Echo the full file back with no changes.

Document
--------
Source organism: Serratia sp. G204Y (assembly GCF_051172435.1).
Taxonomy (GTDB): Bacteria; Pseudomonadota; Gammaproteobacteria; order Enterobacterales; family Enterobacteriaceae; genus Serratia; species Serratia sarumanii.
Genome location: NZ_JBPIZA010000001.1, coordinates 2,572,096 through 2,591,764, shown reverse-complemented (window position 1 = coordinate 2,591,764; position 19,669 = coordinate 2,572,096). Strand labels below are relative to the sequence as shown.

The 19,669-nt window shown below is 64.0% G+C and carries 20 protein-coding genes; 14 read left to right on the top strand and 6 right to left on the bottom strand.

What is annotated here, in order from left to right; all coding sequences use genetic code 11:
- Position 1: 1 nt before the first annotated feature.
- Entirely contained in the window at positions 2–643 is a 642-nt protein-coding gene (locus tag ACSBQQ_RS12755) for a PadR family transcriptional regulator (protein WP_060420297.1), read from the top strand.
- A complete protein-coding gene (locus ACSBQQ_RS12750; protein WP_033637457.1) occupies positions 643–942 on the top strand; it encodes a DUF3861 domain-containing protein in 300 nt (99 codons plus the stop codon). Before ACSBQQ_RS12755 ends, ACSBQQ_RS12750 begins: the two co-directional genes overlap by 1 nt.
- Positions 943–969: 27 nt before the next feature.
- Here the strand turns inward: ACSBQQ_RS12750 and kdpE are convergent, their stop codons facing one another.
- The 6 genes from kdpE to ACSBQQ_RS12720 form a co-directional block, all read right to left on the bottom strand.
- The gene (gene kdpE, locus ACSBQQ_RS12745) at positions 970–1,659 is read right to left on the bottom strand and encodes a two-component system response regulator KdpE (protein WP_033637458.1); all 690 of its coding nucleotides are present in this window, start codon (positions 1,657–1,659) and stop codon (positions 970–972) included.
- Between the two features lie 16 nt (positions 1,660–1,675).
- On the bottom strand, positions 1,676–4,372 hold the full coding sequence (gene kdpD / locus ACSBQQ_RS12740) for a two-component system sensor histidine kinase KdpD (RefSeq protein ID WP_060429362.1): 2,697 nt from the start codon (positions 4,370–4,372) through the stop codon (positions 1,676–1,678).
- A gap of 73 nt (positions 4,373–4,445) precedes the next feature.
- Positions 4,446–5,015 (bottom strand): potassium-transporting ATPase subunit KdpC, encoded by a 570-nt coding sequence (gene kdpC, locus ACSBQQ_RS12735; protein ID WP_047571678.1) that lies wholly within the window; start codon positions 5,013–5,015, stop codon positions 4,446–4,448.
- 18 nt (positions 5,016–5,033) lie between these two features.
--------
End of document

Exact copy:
Source organism: Serratia sp. G204Y (assembly GCF_051172435.1).
Taxonomy (GTDB): Bacteria; Pseudomonadota; Gammaproteobacteria; order Enterobacterales; family Enterobacteriaceae; genus Serratia; species Serratia sarumanii.
Genome location: NZ_JBPIZA010000001.1, coordinates 2,572,096 through 2,591,764, shown reverse-complemented (window position 1 = coordinate 2,591,764; position 19,669 = coordinate 2,572,096). Strand labels below are relative to the sequence as shown.

The 19,669-nt window shown below is 64.0% G+C and carries 20 protein-coding genes; 14 read left to right on the top strand and 6 right to left on the bottom strand.

What is annotated here, in order from left to right; all coding sequences use genetic code 11:
- Position 1: 1 nt before the first annotated feature.
- Entirely contained in the window at positions 2–643 is a 642-nt protein-coding gene (locus tag ACSBQQ_RS12755) for a PadR family transcriptional regulator (protein WP_060420297.1), read from the top strand.
- A complete protein-coding gene (locus ACSBQQ_RS12750; protein WP_033637457.1) occupies positions 643–942 on the top strand; it encodes a DUF3861 domain-containing protein in 300 nt (99 codons plus the stop codon). Before ACSBQQ_RS12755 ends, ACSBQQ_RS12750 begins: the two co-directional genes overlap by 1 nt.
- Positions 943–969: 27 nt before the next feature.
- Here the strand turns inward: ACSBQQ_RS12750 and kdpE are convergent, their stop codons facing one another.
- The 6 genes from kdpE to ACSBQQ_RS12720 form a co-directional block, all read right to left on the bottom strand.
- The gene (gene kdpE, locus ACSBQQ_RS12745) at positions 970–1,659 is read right to left on the bottom strand and encodes a two-component system response regulator KdpE (protein WP_033637458.1); all 690 of its coding nucleotides are present in this window, start codon (positions 1,657–1,659) and stop codon (positions 970–972) included.
- Between the two features lie 16 nt (positions 1,660–1,675).
- On the bottom strand, positions 1,676–4,372 hold the full coding sequence (gene kdpD / locus ACSBQQ_RS12740) for a two-component system sensor histidine kinase KdpD (RefSeq protein ID WP_060429362.1): 2,697 nt from the start codon (positions 4,370–4,372) through the stop codon (positions 1,676–1,678).
- A gap of 73 nt (positions 4,373–4,445) precedes the next feature.
- Positions 4,446–5,015 (bottom strand): potassium-transporting ATPase subunit KdpC, encoded by a 570-nt coding sequence (gene kdpC, locus ACSBQQ_RS12735; protein ID WP_047571678.1) that lies wholly within the window; start codon positions 5,013–5,015, stop codon positions 4,446–4,448.
- 18 nt (positions 5,016–5,033) lie between these two features.